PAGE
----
Ansel Adams is known to some as much for his technique as he is for his actual photographs. I can understand why this is the case for some, considering the perfection he demanded from his prints, and especially in considering the work he put into teaching and promoting his techniques. Though some balk at the idea of valuing precision so highly, I take inspiration from his desire to produce the best possible image.
The easy part of this inspiration comes from such simple concepts as making sure detail remains in shadows and highlights, and this is certainly good. However, it was Adams' unwavering demand to accomplish what he saw in his mind's eye that helps him stand out among the photographers who have influenced me.
The way Adams patterned his Zone System and therefore his concept of images after musical scales helped me visual photography in a different way. His endless test printing, measuring and refining of technique helps inspire me to go the extra mile. His talk of "previsualizing" the image still helps me understand what I want to accomplish and learn how to achieve it.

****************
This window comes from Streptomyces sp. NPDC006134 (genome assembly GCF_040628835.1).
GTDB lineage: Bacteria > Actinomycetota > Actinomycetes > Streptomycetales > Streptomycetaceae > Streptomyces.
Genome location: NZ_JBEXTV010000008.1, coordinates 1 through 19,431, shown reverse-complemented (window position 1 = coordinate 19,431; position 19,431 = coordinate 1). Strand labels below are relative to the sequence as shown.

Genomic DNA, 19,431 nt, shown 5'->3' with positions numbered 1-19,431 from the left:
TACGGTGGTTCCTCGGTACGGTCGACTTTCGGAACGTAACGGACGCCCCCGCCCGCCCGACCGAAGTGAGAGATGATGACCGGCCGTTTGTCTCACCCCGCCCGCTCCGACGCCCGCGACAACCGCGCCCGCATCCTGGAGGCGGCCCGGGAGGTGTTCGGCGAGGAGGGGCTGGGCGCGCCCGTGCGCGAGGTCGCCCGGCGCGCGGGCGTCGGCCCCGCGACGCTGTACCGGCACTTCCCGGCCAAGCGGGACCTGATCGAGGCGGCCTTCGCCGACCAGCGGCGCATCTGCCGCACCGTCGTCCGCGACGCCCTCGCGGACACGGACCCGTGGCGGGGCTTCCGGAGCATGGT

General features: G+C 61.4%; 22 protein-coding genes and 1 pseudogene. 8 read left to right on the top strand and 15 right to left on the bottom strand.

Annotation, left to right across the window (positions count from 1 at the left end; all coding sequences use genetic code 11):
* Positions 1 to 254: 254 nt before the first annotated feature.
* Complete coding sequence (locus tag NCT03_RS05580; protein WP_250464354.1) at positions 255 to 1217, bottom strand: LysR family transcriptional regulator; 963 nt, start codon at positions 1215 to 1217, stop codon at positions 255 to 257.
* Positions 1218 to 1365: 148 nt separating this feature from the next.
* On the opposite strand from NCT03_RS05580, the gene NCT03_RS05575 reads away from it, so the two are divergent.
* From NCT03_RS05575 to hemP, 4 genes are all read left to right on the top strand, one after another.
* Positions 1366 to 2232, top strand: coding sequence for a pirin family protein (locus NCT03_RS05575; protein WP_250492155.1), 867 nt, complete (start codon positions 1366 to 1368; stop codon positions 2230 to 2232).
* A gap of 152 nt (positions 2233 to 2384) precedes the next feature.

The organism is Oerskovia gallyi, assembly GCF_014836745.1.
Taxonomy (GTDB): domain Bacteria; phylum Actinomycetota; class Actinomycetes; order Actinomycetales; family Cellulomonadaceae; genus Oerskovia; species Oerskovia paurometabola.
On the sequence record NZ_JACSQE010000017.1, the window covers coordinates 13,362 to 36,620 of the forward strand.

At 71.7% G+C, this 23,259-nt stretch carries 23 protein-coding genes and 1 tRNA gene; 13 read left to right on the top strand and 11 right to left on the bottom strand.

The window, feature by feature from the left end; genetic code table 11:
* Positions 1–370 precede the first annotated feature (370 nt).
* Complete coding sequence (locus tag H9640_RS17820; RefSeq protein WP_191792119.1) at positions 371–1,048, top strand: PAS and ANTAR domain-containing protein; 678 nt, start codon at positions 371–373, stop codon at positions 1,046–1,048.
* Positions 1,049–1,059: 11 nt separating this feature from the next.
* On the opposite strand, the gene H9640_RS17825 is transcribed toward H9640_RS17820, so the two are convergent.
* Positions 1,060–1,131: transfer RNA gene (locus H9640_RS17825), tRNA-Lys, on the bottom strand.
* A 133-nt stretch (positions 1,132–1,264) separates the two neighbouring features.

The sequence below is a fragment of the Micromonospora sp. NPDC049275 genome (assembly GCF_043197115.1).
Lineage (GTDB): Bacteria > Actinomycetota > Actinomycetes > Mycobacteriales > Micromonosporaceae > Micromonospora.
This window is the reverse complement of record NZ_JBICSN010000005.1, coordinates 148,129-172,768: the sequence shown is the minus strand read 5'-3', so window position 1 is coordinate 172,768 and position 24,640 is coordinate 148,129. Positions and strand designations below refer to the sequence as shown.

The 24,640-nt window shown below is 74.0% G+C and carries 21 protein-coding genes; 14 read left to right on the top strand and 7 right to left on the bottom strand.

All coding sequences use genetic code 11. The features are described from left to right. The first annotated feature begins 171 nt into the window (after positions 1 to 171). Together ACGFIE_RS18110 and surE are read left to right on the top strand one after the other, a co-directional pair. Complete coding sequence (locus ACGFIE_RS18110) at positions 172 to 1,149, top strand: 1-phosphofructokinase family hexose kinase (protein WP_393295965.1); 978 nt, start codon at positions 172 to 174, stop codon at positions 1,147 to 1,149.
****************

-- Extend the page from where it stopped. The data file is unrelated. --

Reading about Adams' breakthrough with Monolith, the Face of Half Dome helped me understand I was not just trying to document what something looks like, but that I also want to record how something feels.
I have had the fortune of learning from and working for O. Rufus Lovett, longtime Kilgore College photography instructor, who was able to attend and then teach at two Ansel Adams workshops before Adams' death. Through well-kept handouts and recollections, I have been able to glean some insight into Adams and at least learn several things in merely second-hand fashion. It seems silly, but I do truly appreciate the close ties in my education.
Though I am increasingly influenced by more contemporary photographers, the groundwork of my photographic education and mindset are firmly planted in the ideas and work of Ansel Adams.